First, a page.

The bikeways will include features like speed bumps and bump-outs, but also features new to Halifax like mini traffic circles.
The bikeway in the west end will also include a feature called a jug handle to help cyclists turn left from Windsor onto Liverpool. As Woodford explains:
The name makes sense looking at the photo below, where the bike lane curves around to the right, resembling the handle of a jug.
4. “I could win,” says third candidate for mayor
Nominations for the October municipal election closed at 5 p.m. Tuesday and there will be a third name on the ballot for mayor.
As Zane Woodford learns, Max Taylor is a 22-year-old in Halifax and popular on TikTok, a video app popular with people much, much younger than me.
Taylor joins current mayor Mike Savage and Coun. Matt Whitman in the mayoral run.
On his Facebook page, Taylor says, “My platform is simple: get out and vote. I don’t care who you vote for, I care that you vote. October 17th. Vote …. I could win.”
5. Staying at home for Back to School
Yesterday as thousands of kids returned to class after six months of at-home learning, there were some kids who stayed at home to learn. In this story, I talked with parents who decided to homeschool their children this school year. Justine Taylor Hyslop and Krystal Acker-West both registered to homeschool their children this year because of concerns around COVID-19. But their reasons were a bit different. Says Taylor Hyslop about her concerns for her 11-year-old twins:
The closer it got to school and the more I saw what the plan for school looked like I didn’t feel overly confident in there never being any risk of [COVID-19]. I don’t even know how they could accomplish that. I didn’t like rolling the dice with my kids knowing my son has such a weakened immune system and the new standard of how they would go back to school and the new procedures would be overwhelming for my daughter.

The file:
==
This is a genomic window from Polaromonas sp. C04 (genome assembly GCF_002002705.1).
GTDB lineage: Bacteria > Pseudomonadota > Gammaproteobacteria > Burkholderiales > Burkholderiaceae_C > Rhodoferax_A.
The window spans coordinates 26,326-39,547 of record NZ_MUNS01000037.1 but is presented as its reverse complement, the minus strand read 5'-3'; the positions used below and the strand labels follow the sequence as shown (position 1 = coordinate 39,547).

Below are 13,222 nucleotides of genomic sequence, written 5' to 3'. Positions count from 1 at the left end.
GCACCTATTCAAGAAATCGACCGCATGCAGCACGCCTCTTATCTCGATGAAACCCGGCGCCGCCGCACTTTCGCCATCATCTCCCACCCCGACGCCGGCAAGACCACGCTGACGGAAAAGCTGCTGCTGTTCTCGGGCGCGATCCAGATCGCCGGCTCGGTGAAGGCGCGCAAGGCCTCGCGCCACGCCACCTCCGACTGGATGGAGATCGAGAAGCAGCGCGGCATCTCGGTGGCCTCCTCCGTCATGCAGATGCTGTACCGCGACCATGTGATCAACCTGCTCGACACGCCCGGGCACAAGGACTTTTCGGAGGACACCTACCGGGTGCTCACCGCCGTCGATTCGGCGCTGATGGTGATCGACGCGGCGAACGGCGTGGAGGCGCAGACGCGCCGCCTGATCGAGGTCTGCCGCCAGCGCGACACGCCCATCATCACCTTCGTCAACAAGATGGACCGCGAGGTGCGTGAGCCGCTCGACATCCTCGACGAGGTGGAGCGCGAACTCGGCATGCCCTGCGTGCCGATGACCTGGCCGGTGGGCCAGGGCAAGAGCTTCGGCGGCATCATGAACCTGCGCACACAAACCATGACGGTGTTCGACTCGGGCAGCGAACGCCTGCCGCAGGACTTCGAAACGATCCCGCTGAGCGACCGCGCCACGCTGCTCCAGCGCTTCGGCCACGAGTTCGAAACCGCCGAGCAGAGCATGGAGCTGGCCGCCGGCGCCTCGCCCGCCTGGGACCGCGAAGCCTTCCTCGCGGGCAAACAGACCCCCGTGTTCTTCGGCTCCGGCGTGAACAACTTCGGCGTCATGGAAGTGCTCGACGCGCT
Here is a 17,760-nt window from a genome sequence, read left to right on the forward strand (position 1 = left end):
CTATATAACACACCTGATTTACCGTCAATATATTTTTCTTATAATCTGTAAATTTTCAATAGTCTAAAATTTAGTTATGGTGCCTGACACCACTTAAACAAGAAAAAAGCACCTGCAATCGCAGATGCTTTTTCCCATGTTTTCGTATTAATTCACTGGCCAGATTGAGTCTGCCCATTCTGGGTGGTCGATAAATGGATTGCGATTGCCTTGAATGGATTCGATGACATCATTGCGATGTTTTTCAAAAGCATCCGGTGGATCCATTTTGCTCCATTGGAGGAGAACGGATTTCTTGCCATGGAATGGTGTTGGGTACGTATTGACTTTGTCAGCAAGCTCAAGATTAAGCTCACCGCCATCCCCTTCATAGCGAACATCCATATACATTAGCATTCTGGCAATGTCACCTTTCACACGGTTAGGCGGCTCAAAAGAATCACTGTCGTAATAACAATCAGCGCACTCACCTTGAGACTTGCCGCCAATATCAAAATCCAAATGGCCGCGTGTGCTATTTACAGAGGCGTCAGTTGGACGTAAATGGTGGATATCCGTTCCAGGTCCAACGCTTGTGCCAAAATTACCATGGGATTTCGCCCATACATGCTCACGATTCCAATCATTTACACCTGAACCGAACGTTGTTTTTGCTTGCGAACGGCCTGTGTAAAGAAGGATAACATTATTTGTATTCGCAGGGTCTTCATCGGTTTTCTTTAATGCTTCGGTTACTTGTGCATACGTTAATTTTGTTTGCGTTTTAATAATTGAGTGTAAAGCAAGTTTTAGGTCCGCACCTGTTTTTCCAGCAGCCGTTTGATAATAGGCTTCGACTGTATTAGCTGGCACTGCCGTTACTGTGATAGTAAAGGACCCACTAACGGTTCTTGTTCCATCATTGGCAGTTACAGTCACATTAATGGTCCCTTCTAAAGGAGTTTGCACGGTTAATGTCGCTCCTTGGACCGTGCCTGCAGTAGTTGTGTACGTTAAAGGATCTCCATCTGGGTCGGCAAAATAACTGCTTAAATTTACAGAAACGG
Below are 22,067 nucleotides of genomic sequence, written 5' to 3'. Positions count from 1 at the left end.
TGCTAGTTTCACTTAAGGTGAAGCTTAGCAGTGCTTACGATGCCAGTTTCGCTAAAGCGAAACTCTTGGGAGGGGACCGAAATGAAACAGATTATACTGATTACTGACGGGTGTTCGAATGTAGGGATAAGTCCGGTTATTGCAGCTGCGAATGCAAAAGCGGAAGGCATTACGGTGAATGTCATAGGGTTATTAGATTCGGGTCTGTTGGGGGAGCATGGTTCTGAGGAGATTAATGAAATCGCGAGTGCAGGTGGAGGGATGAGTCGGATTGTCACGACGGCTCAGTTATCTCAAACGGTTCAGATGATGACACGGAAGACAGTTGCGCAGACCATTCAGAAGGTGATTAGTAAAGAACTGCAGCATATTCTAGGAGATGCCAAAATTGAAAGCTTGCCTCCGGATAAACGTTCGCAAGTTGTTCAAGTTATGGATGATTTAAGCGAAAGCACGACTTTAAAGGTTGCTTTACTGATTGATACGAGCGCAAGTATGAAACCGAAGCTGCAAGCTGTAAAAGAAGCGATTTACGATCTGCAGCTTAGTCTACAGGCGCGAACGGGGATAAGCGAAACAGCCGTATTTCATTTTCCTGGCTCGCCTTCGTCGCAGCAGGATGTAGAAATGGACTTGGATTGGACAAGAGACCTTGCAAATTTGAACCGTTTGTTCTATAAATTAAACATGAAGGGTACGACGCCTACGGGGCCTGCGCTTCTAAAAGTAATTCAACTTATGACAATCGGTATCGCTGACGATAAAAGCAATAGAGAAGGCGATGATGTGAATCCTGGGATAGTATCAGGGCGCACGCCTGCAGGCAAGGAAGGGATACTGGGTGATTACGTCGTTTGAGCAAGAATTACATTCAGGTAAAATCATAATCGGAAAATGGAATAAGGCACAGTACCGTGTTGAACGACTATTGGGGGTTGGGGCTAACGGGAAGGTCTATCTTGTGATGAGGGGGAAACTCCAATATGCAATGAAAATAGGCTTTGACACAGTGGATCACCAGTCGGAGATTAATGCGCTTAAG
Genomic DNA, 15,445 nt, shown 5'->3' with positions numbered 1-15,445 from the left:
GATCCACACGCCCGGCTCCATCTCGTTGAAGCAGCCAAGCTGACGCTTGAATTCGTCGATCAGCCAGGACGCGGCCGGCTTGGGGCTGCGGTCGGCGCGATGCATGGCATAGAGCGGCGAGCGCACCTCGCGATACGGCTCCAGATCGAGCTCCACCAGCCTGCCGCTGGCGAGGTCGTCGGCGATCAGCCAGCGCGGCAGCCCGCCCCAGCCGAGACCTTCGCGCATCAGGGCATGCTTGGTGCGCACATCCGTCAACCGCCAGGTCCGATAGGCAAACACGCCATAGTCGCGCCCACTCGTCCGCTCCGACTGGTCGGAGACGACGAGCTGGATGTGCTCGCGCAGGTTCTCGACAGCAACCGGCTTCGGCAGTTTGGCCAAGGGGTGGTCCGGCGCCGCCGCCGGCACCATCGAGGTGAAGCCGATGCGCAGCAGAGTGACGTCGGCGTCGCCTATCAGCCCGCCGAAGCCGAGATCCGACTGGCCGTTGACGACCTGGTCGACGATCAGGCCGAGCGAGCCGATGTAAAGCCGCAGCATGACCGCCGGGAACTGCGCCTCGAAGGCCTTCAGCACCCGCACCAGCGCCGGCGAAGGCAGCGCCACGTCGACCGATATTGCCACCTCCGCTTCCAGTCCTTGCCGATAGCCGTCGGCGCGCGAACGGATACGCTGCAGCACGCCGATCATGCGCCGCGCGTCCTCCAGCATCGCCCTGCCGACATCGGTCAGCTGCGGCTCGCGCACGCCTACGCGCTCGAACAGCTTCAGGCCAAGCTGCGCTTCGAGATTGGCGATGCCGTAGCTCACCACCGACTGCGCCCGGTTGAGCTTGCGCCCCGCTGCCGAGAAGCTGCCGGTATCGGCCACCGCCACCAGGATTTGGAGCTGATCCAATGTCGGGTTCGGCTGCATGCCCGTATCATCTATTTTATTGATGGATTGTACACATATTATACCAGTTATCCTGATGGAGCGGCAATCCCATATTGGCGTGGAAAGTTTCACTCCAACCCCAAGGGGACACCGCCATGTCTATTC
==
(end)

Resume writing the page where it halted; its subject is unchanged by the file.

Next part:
Acker-West, meanwhile, is homeschooling her son because she was worried about the mental health affects all the new protocols could have on children. Says Acker-West:
I know most people are worried about catching COVID. I’m not so much worried about that. I’m worried about the whole, ‘Here’s your box. Stay in it. Don’t touch anybody. You should be scared to touch anybody.’ I’m worried it’s going to put fear into the kids’ heads.
Registration for homeschooling closes on Sept. 20, so the Department of Education and Early Childhood development didn’t have specific numbers on how many children will be homeschooled this year. For the last school year, there were 1,500 children registered for homeschooling. I’m curious to see how those numbers will change for this school year.
I also talked with Leah Hemeon with the Nova Scotia Home Education Association and homeschooling parents Sue and Jeff Healy, who all say they’ve been answering questions from parents curious about homeschooling since the spring when schools closed.
6. Demolition likely for Queen Street properties denied heritage designation